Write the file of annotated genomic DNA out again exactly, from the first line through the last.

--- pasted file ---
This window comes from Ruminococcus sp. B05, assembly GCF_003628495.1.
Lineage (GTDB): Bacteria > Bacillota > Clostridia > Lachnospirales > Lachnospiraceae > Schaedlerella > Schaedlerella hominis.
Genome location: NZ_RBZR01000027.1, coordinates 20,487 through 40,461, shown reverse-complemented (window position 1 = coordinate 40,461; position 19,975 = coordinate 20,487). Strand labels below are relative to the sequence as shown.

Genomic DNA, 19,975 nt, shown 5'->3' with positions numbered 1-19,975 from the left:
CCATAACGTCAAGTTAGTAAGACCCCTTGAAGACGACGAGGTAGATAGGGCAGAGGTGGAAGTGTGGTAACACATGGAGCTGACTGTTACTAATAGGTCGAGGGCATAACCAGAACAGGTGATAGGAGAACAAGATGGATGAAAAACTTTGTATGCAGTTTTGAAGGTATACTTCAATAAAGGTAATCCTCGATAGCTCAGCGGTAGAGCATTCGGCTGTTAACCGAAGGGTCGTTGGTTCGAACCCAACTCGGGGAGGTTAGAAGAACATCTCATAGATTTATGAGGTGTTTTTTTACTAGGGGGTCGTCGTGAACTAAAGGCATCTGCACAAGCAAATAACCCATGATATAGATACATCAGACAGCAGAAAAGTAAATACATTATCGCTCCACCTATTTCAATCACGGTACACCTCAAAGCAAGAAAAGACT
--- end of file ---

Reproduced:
This window comes from Ruminococcus sp. B05, assembly GCF_003628495.1.
Lineage (GTDB): Bacteria > Bacillota > Clostridia > Lachnospirales > Lachnospiraceae > Schaedlerella > Schaedlerella hominis.
Genome location: NZ_RBZR01000027.1, coordinates 20,487 through 40,461, shown reverse-complemented (window position 1 = coordinate 40,461; position 19,975 = coordinate 20,487). Strand labels below are relative to the sequence as shown.

Genomic DNA, 19,975 nt, shown 5'->3' with positions numbered 1-19,975 from the left:
CCATAACGTCAAGTTAGTAAGACCCCTTGAAGACGACGAGGTAGATAGGGCAGAGGTGGAAGTGTGGTAACACATGGAGCTGACTGTTACTAATAGGTCGAGGGCATAACCAGAACAGGTGATAGGAGAACAAGATGGATGAAAAACTTTGTATGCAGTTTTGAAGGTATACTTCAATAAAGGTAATCCTCGATAGCTCAGCGGTAGAGCATTCGGCTGTTAACCGAAGGGTCGTTGGTTCGAACCCAACTCGGGGAGGTTAGAAGAACATCTCATAGATTTATGAGGTGTTTTTTTACTAGGGGGTCGTCGTGAACTAAAGGCATCTGCACAAGCAAATAACCCATGATATAGATACATCAGACAGCAGAAAAGTAAATACATTATCGCTCCACCTATTTCAATCACGGTACACCTCAAAGCAAGAAAAGACT